One other crucial element characterized the strategy of annihilation: a conscious and determined rejection of the Clausewitzian notion that war is an instrument of politics. U.S. politicians and generals concluded that, as general Sherman commented, “war is hell” and it “cannot be refined.” [34] This led to a remarkable situation that once a war started, its conduct was largely delegated to the generals, in accordance with the view of strategy as “the art of bringing forces to the battlefield in a favourable position” [35], a definition notable for its absence of a political element. Moreover, American elites believed in a uniquely good nature of the United States, which inevitably put its enemies into a moral low ground which justified the use of massive violence (“war is hell”) in order to end the undesired situation (“war is failure”).

The ‘absolutist’ stream in U.S. strategic thinking found its profound manifestation in the doctrine of massive retaliation – and then badly stumbled during general Westmoreland’s campaign in Vietnam. After Vietnam, the combined imperatives of “no more Munich” and “no more Vietnam” produced “a search for painless victory.” [36] The result was the ‘overwhelming force’ approach of the Weinberger-Powell doctrine that dictated strict conditions for committing U.S. forces to action in the first place, coupled with the requirement for significant preponderance over the enemy. The lessons from Vietnam were thus reduced to “only fight when (you know) you can win”. This included more emphasis on technologies as an ultimate answer to war’s challenges. The ‘revolution in military affairs’ (RMA) from 1980s onwards exemplified American optimism by insisting on refuting the “war is hell” predicament. [37]

This ultimately led to the concept of ‘immaculate destruction’. Unlike its predecessor, it wished to achieve superiority over the enemy through precision and accuracy, network-centric warfare and information dominance, dreaming of ‘predictive battlespace awareness’ which makes possible a “microscopic, all-encompassing understanding of the battlespace in all four dimensions, the ability to anticipate the right move rather than simply react to enemy moves.” [38] George W. Bush’s defence secretary Donald Rumsfeld had long been supportive of these strategic visions, but only after 9/11 he became able to start putting them in practice. The discourse offered a novel idea of ‘mastering the grammar of war’. The new approach aimed at proving Clausewitz wrong by ‘eliminating’ his notions of ‘fog of war’ (i.e. the inevitable lack of available information) and ‘friction’ (unpredictability of the situation). The goal was to digitalize the battlefield to such an extent that warfare could be re-conceptualized as a technical process under total control. [39]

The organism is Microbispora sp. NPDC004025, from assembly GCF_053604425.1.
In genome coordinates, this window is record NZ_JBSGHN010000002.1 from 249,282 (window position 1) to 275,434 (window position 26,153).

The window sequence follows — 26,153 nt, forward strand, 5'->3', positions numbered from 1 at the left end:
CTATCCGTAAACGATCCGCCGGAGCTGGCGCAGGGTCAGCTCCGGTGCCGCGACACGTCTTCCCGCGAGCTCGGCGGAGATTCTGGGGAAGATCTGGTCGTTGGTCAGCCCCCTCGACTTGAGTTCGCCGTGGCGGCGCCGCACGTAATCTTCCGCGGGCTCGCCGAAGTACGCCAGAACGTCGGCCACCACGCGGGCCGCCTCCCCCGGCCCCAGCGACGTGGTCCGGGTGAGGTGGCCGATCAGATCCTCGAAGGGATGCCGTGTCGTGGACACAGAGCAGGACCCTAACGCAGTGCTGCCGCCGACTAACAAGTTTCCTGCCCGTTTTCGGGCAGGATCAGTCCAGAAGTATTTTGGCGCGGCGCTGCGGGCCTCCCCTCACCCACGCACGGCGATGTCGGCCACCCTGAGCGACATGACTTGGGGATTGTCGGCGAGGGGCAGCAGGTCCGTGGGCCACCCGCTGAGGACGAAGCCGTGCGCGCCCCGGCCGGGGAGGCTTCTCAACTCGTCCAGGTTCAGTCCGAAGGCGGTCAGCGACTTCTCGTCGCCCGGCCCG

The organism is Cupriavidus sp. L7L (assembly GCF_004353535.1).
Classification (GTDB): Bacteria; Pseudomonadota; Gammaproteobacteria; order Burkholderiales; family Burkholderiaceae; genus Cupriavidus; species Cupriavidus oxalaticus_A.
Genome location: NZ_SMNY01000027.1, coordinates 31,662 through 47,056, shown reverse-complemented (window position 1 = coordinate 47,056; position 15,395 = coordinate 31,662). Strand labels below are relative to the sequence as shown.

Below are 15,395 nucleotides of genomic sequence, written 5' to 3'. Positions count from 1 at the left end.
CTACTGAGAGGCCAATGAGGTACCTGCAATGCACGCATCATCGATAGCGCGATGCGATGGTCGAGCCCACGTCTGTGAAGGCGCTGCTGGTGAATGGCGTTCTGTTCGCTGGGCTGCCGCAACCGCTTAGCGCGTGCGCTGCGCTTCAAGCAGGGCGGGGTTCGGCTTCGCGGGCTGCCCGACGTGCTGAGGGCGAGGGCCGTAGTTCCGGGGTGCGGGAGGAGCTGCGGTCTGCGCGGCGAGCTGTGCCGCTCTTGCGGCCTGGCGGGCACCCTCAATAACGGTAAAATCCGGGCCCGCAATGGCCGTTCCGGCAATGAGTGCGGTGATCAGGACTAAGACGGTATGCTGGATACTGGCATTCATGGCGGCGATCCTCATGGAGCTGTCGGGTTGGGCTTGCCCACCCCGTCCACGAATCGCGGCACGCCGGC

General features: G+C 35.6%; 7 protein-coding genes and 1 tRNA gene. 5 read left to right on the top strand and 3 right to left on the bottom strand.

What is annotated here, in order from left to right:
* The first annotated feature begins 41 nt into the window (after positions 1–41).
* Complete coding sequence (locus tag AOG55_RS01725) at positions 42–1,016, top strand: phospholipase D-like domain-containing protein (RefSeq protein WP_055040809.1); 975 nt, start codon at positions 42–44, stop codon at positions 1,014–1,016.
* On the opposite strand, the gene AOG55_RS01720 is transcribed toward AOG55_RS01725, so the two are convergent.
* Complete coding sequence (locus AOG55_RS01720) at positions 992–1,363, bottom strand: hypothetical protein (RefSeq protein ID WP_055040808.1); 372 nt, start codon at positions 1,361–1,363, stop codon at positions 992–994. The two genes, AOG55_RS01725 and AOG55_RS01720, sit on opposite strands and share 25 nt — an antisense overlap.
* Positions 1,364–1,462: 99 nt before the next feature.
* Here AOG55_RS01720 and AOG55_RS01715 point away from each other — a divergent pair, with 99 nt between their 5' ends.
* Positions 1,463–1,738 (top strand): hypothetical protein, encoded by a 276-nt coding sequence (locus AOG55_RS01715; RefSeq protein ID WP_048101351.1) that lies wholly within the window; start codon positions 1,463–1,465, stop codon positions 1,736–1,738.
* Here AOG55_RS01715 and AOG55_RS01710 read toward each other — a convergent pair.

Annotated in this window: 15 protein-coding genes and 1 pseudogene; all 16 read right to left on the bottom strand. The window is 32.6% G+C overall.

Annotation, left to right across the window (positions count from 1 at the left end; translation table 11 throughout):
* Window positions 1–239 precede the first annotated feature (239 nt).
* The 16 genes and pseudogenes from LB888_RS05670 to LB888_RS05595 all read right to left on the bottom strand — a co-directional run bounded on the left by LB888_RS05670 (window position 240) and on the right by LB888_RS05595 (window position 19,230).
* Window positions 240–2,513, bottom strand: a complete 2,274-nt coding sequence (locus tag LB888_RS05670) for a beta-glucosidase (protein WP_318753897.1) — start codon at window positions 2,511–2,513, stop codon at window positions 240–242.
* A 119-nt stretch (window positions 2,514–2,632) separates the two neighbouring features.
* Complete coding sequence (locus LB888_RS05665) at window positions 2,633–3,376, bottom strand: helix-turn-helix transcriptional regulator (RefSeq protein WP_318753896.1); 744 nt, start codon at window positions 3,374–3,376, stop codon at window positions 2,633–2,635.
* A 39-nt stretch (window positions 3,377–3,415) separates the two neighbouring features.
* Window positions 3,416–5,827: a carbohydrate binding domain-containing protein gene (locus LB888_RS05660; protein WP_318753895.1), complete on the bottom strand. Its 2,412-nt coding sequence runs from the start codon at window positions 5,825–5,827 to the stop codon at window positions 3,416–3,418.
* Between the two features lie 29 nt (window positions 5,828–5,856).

These visions contained yet another promise – that of ‘humane warfare’. [40] This idea took on general Sherman’s claim that “war is cruelty and you cannot refine it”. This, paradoxically, brought Clausewitz back into vogue, since the use of armed force that results in limited casualties becomes a significantly more attractive political tool. [41] Buley sees a rift between proponents of ‘overwhelming force’ (such as the Army Chief of Staff Eric Shinseki who opposed ‘light footprint’ plans for invading Iraq) [42] and Rumsfeldian hawks behind ‘immaculate destruction’. However, according to him, both approaches profoundly misunderstand Clausewitz, the former by denying the political utility and meaning of using force, the latter by hugely overestimating the ability of technologies to overcome friction and the fog of war. Still, Buley’s conclusion is problematic. While it is undeniable that that the strategies of ‘annihilation’ and ‘immaculate destruction’ differ in their understanding of political feasibility of using force, they seem to be in accord with the culturally embedded optimism concerning the role of technologies in warfare. What truly changed was the capacity of the technologies, not strategic goals. Technological advances may make the use of force more ‘political’ in the sense of drawing this policy option within closer reach of the political elite, but the conduct of war remains a ‘technological’ process under the command of generals.